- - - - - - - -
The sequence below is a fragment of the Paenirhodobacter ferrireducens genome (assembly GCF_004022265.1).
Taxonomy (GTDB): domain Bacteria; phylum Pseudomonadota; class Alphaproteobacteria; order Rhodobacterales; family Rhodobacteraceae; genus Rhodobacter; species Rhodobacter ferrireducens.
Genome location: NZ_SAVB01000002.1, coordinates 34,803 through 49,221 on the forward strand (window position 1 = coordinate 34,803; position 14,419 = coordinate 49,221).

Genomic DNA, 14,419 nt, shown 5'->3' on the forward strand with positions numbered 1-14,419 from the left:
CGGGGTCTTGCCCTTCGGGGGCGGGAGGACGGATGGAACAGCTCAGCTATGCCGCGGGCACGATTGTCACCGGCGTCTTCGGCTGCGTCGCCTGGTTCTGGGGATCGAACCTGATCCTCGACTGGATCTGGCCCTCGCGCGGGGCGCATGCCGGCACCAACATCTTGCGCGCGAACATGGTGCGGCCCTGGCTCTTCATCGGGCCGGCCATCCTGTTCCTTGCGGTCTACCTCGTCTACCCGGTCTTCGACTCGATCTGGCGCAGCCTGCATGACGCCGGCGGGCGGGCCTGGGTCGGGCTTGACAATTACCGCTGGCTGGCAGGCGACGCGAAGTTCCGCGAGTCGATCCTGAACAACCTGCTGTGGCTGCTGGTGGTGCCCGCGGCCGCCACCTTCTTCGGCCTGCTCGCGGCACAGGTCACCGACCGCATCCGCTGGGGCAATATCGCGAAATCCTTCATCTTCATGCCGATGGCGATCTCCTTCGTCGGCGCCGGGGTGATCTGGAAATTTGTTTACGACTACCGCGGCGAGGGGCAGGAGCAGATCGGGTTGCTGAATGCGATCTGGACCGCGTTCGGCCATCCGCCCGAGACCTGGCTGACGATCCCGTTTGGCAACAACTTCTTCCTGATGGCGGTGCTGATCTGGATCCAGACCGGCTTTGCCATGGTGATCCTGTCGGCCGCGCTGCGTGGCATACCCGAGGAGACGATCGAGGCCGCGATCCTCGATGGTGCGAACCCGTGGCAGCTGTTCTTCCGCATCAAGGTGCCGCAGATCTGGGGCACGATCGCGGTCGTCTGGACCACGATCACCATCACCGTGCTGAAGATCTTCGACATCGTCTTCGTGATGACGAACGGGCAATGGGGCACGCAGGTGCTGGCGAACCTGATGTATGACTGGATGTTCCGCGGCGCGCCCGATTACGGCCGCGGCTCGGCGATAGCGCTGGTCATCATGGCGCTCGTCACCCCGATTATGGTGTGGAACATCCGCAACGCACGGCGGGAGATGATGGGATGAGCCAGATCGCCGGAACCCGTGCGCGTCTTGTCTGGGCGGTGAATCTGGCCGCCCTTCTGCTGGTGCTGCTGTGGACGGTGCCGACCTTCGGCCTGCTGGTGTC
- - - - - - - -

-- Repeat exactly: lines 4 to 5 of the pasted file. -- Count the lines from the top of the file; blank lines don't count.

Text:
Genomic DNA, 14,419 nt, shown 5'->3' on the forward strand with positions numbered 1-14,419 from the left:
CGGGGTCTTGCCCTTCGGGGGCGGGAGGACGGATGGAACAGCTCAGCTATGCCGCGGGCACGATTGTCACCGGCGTCTTCGGCTGCGTCGCCTGGTTCTGGGGATCGAACCTGATCCTCGACTGGATCTGGCCCTCGCGCGGGGCGCATGCCGGCACCAACATCTTGCGCGCGAACATGGTGCGGCCCTGGCTCTTCATCGGGCCGGCCATCCTGTTCCTTGCGGTCTACCTCGTCTACCCGGTCTTCGACTCGATCTGGCGCAGCCTGCATGACGCCGGCGGGCGGGCCTGGGTCGGGCTTGACAATTACCGCTGGCTGGCAGGCGACGCGAAGTTCCGCGAGTCGATCCTGAACAACCTGCTGTGGCTGCTGGTGGTGCCCGCGGCCGCCACCTTCTTCGGCCTGCTCGCGGCACAGGTCACCGACCGCATCCGCTGGGGCAATATCGCGAAATCCTTCATCTTCATGCCGATGGCGATCTCCTTCGTCGGCGCCGGGGTGATCTGGAAATTTGTTTACGACTACCGCGGCGAGGGGCAGGAGCAGATCGGGTTGCTGAATGCGATCTGGACCGCGTTCGGCCATCCGCCCGAGACCTGGCTGACGATCCCGTTTGGCAACAACTTCTTCCTGATGGCGGTGCTGATCTGGATCCAGACCGGCTTTGCCATGGTGATCCTGTCGGCCGCGCTGCGTGGCATACCCGAGGAGACGATCGAGGCCGCGATCCTCGATGGTGCGAACCCGTGGCAGCTGTTCTTCCGCATCAAGGTGCCGCAGATCTGGGGCACGATCGCGGTCGTCTGGACCACGATCACCATCACCGTGCTGAAGATCTTCGACATCGTCTTCGTGATGACGAACGGGCAATGGGGCACGCAGGTGCTGGCGAACCTGATGTATGACTGGATGTTCCGCGGCGCGCCCGATTACGGCCGCGGCTCGGCGATAGCGCTGGTCATCATGGCGCTCGTCACCCCGATTATGGTGTGGAACATCCGCAACGCACGGCGGGAGATGATGGGATGAGCCAGATCGCCGGAACCCGTGCGCGTCTTGTCTGGGCGGTGAATCTGGCCGCCCTTCTGCTGGTGCTGCTGTGGACGGTGCCGACCTTCGGCCTGCTGGTGTC